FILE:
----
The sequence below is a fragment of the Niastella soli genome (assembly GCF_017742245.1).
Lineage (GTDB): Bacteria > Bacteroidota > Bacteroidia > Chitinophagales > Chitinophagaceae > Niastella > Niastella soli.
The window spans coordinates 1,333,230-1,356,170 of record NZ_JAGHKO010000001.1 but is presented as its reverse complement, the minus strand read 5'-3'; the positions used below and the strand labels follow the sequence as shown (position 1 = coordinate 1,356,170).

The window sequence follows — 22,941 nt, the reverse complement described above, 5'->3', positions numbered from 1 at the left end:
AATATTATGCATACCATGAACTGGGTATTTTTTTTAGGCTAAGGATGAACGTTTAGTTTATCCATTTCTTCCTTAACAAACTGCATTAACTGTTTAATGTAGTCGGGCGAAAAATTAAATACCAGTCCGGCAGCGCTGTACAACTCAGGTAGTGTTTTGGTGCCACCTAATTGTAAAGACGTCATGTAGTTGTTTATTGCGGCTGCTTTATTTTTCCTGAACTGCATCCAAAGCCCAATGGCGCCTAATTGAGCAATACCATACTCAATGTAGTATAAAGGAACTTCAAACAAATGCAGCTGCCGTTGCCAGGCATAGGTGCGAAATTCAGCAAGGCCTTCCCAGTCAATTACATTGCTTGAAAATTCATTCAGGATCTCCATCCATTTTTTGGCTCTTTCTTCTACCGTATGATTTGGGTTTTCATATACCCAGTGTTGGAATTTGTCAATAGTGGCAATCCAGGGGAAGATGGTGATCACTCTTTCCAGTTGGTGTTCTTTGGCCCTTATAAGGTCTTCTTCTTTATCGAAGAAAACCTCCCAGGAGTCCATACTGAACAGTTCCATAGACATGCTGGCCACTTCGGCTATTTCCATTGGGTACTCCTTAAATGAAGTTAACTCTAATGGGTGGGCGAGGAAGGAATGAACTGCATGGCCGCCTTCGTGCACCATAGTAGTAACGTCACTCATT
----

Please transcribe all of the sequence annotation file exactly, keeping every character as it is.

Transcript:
The sequence below is a fragment of the Niastella soli genome (assembly GCF_017742245.1).
Lineage (GTDB): Bacteria > Bacteroidota > Bacteroidia > Chitinophagales > Chitinophagaceae > Niastella > Niastella soli.
The window spans coordinates 1,333,230-1,356,170 of record NZ_JAGHKO010000001.1 but is presented as its reverse complement, the minus strand read 5'-3'; the positions used below and the strand labels follow the sequence as shown (position 1 = coordinate 1,356,170).

The window sequence follows — 22,941 nt, the reverse complement described above, 5'->3', positions numbered from 1 at the left end:
AATATTATGCATACCATGAACTGGGTATTTTTTTTAGGCTAAGGATGAACGTTTAGTTTATCCATTTCTTCCTTAACAAACTGCATTAACTGTTTAATGTAGTCGGGCGAAAAATTAAATACCAGTCCGGCAGCGCTGTACAACTCAGGTAGTGTTTTGGTGCCACCTAATTGTAAAGACGTCATGTAGTTGTTTATTGCGGCTGCTTTATTTTTCCTGAACTGCATCCAAAGCCCAATGGCGCCTAATTGAGCAATACCATACTCAATGTAGTATAAAGGAACTTCAAACAAATGCAGCTGCCGTTGCCAGGCATAGGTGCGAAATTCAGCAAGGCCTTCCCAGTCAATTACATTGCTTGAAAATTCATTCAGGATCTCCATCCATTTTTTGGCTCTTTCTTCTACCGTATGATTTGGGTTTTCATATACCCAGTGTTGGAATTTGTCAATAGTGGCAATCCAGGGGAAGATGGTGATCACTCTTTCCAGTTGGTGTTCTTTGGCCCTTATAAGGTCTTCTTCTTTATCGAAGAAAACCTCCCAGGAGTCCATACTGAACAGTTCCATAGACATGCTGGCCACTTCGGCTATTTCCATTGGGTACTCCTTAAATGAAGTTAACTCTAATGGGTGGGCGAGGAAGGAATGAACTGCATGGCCGCCTTCGTGCACCATAGTAGTAACGTCACTCATT